From the December 2003 Idaho Observer:

“Kosher Nostra” demands protection money from processed food, beverage producers in trade for product approval

Rabbinical societies bless poisonous products in widespread strongarm scam

All consumers of processed and packaged foods and beverages should be reading product labels. Modern processing techniques commonly include trace amounts of chemicals said to preserve, prevent separation (or caking and clumping), prolong freshness or enhance the flavors found in the product. Many of these chemicals are synthetics that do not metabolize properly in the body and can accumulate in various organs. These deposits can irritate organ tissues that become inflamed and develop into infections leading to chronic conditions such as cancer and heart disease.

Science and experience have shown how various synthetic sweeteners, flavor enhancers, product stabilizers and preservatives are cumulative toxins, yet products that contain them are marketed by major processed food and beverage corporations with the approval of the U.S. government. Most of those major corporations also seek the blessing of a group that we will, for the purpose of this article, call the “Kosher Nostra.” There is an ironic twist to this story that will be revealed in due course.

by Don Harkins

If you look in your own pantry or up and down the aisles of your neighborhood supermarket, you will notice that nearly every household-word name-brand food, beverage or soap has a little (K) or a little (U) inside of a circle discretely displayed on the label. These symbols indicate a product is “certified kosher” and are issued by rabbinical societies for a fee.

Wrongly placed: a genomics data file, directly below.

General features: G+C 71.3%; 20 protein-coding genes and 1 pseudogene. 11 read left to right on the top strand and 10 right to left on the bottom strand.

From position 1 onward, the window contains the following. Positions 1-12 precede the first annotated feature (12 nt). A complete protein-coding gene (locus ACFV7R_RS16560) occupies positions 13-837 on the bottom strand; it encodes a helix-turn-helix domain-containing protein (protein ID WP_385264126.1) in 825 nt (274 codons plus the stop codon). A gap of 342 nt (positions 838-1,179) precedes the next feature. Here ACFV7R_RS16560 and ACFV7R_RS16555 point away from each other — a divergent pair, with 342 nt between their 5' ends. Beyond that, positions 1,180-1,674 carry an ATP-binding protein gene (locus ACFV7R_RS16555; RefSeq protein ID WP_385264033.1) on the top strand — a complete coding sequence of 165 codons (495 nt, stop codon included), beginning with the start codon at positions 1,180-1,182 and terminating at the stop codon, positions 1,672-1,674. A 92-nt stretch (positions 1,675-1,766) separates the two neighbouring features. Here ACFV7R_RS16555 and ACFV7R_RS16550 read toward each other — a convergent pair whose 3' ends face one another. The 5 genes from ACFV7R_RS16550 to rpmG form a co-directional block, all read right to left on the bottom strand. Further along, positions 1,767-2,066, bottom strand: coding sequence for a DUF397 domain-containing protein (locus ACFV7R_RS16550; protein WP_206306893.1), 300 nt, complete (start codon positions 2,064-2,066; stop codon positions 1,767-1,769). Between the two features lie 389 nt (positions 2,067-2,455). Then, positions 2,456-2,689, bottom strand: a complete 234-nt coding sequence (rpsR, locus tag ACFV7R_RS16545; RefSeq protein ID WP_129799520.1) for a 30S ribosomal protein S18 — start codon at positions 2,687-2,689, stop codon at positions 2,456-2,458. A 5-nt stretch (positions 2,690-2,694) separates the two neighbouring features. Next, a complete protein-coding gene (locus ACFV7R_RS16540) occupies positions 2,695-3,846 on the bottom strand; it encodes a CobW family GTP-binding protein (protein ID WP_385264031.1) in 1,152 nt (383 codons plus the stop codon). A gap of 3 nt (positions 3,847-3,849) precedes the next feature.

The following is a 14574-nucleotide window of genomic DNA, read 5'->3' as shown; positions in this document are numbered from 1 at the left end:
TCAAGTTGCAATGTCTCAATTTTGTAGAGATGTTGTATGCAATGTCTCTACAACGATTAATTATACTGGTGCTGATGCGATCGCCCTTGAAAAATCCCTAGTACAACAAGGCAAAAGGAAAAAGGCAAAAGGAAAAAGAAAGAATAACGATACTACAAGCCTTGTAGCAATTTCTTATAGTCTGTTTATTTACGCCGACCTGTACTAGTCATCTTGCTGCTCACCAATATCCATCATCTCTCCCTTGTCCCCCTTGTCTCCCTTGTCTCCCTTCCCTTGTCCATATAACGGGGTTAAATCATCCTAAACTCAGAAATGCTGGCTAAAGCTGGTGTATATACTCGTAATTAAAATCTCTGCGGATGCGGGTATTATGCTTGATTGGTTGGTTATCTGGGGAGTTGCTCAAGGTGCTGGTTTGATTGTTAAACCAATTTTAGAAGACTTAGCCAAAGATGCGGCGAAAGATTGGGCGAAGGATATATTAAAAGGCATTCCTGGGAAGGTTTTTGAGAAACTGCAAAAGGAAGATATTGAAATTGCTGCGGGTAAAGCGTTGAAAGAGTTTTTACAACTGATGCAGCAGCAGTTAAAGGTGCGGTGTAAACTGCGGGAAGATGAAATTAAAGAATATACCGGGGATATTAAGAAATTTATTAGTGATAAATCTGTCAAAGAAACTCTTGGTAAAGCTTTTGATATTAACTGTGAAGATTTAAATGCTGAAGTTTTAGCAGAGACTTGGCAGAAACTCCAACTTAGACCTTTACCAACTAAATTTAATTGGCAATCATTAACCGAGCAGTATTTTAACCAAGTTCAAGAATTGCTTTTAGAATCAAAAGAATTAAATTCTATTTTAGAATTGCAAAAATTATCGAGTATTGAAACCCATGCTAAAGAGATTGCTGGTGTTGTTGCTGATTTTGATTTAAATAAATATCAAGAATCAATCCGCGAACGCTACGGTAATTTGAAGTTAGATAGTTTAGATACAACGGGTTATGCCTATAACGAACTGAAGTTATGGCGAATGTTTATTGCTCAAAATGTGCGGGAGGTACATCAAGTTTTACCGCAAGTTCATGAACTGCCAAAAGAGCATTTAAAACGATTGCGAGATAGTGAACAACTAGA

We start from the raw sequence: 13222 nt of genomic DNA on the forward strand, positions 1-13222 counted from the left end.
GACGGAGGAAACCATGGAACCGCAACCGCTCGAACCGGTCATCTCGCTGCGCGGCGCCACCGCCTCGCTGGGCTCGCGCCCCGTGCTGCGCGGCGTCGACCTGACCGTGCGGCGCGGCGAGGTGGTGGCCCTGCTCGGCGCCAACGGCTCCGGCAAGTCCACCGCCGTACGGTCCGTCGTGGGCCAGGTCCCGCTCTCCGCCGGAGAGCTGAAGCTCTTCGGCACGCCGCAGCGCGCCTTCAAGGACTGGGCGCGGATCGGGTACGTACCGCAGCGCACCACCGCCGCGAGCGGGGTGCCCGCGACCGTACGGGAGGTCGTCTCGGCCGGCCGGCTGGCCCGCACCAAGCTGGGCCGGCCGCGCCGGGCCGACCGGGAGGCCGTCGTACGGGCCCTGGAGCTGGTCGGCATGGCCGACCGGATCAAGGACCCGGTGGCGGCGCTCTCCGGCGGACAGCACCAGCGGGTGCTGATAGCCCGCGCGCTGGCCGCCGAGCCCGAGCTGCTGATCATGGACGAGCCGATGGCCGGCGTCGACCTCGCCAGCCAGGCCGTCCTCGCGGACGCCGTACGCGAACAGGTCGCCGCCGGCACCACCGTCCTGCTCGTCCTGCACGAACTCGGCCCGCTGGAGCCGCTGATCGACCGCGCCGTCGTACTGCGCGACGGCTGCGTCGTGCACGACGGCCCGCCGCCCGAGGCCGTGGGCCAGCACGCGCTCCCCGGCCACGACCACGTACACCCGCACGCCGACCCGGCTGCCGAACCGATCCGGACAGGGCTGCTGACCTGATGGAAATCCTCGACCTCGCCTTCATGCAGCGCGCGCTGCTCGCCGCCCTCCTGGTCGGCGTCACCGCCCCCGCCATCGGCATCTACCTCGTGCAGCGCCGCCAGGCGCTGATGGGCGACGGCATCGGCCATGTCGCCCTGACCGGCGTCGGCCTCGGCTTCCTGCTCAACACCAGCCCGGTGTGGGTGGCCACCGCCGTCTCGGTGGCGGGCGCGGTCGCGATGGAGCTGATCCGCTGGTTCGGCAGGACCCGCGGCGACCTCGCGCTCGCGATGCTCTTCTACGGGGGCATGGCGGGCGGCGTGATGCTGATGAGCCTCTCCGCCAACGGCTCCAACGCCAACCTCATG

The Union of Orthodox Jewish Congregations (UOJC) with headquarters at 333 Seventh Avenue in New York City, has reportedly sewn up 85 percent of the kosher certification market in America. Jewish people are instructed to consume only those products that are certified kosher.

This is how a religious sect is able to run what may well be the most successful private extortion racket in America. Major corporations are compelled to pay the yearly kosher certification fee or lose their access to Jewish consumers. To maintain their certification status, the corporation must hire, at their own expense, independent production supervisors to inspect production processes to insure kosher standards are maintained. Some companies, such as cheese manufacturers, must have full-time rabbis on staff to perform specific functions during the production process.

The UOJC employs some 1,200 kosher cops in America. Ernesto Cienfueges of the Hispanic newspaper La Voz de Aztlan recently reported that, when asked what they pay in “kosher tax,” major corporations such as Proctor & Gamble and Clorox were not willing to say.

However, in 1975 the New York Times reported that the cost to General Foods' “Bird's Eye” Corn, for example, is 6.5 millionths (.0000065) of a cent per unit. In 2002 the Anti-Defamation League (ADL), in an effort to justify the kosher certification industry reported how “a representative of the Heinz Company said that the per item cost is 'so small we can't even calculate it,' and that such labeling actually makes products less costly by increasing the market for them.”